Kingdom of Heaven (2005)
Director: Ridley Scott
Cast: Orlando Bloom, Eva Green, Liam Neeson, Jeremy Irons, Brendan Gleeson
Plot: Balian of Ibelin travels to Jerusalem during the crusades of the 12th century, and there he finds himself as the defender of the city and its people.
Runtime: 190min (Director's Cut)
Rating: NC16 for strong violence and epic warfare.
“You are not what you were born, but what you have it in yourself to be.”
Ridley Scott has always been a hit-and-miss filmmaker. When he hits the bullseye like in Alien (1979), Blade Runner (1982) and Gladiator (2000), Scott can be one of the world’s most accomplished filmmakers. But when he does not, like in this dud called Kingdom of Heaven, it’s best to cover your eyes.
And covered my eyes I did in this three-hour plus epic that tried to be like Gladiator, but ended up probably as bad as Alexander (2004). You might have guessed that I caught the longer Director’s Cut version that has been generally viewed as superior to its 144-minute theatrical version. Well, let’s just say that I can’t imagine how atrocious the theatrical cut would probably have been…
Orlando Bloom is Balian, a village blacksmith in need of salvation who is suddenly graced by the presence of his long lost father Godfrey (Liam Neeson). Balian then travels to Jerusalem where he is thrust into royalty and finds himself trying to defend the city and its people from an imminent attack by the Muslims. Of course, this is set in the time of the Crusades, almost a millennium ago, where Christians and Muslims wage war on each other continuously.
Nothing has changed for the better ever since, only that now more sophisticated weapons are used. If there is one thing that Kingdom of Heaven does right, it is its sensitive treatment of the conflict between the two religions. There are no good or bad guys here, merely people who are victims of their own historical circumstances.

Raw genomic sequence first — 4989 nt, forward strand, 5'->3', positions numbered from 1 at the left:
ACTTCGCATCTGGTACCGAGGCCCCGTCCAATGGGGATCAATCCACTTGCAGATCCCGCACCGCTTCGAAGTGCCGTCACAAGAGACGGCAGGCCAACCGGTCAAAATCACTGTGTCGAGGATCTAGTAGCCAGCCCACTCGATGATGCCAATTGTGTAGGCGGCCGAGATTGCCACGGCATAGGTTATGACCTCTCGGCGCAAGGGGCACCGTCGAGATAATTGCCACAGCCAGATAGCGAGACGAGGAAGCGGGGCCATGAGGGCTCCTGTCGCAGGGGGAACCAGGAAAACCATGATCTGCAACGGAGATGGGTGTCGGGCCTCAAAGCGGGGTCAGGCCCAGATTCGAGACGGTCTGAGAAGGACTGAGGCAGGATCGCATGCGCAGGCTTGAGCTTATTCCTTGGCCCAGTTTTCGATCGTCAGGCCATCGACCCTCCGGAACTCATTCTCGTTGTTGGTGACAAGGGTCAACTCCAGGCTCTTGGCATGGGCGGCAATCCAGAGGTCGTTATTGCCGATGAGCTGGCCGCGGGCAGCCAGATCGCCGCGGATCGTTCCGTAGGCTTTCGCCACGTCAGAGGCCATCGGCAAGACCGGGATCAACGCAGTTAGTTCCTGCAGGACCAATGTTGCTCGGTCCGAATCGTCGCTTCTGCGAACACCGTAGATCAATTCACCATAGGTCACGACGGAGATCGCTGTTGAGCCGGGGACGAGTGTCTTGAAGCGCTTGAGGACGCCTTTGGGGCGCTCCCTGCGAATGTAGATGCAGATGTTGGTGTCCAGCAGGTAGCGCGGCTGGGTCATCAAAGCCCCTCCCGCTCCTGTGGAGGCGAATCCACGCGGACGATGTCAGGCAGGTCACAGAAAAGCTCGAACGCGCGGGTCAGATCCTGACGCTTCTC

Much of the criticisms of Kingdom of Heaven point to Bloom’s uninspired performance. I don’t quite agree. I feel that he has given an adequate, though not memorable display. The supporting characters as played by Neeson, Jeremy Irons and Brendan Gleeson, however, do outshine Bloom, perhaps reinforcing the claim that Bloom is incapable of leading a film.
By far and large, Scott’s film is breathtakingly beautiful. One can expect no less from a director who has built a reputation for being ‘visionary’. The blue tinting of most scenes in the film lends a sense of cold ruthlessness to the bloody rampage that is to come. But the use of CG effects to enhance the battle sequences in the climax is quite superficial and seems to add nothing of weight to the proceedings.
The two chief architects of the film’s demise as a quality picture are Scott himself, who clearly shows that he is too indulgent in style and perhaps too ambitious in interpreting the word ‘epic’, and composer Harry Gregson-Williams, who is probably one of the least interesting Hollywood composers working today.
He does okay in the dramatic scenes, with Middle Eastern influences underlining some of its quite enthralling melodies, but when it comes to battle sequences, the flat, generic orchestral sound with the annoying use of choir makes it very exhausting to experience. Covering your ears won’t work. But you can try.
Verdict: This sprawling epic is beautifully shot, but has huge flaws as the result of excessive stylistic direction from Ridley Scott and an appallingly generic score from composer Harry Gregson-Williams.
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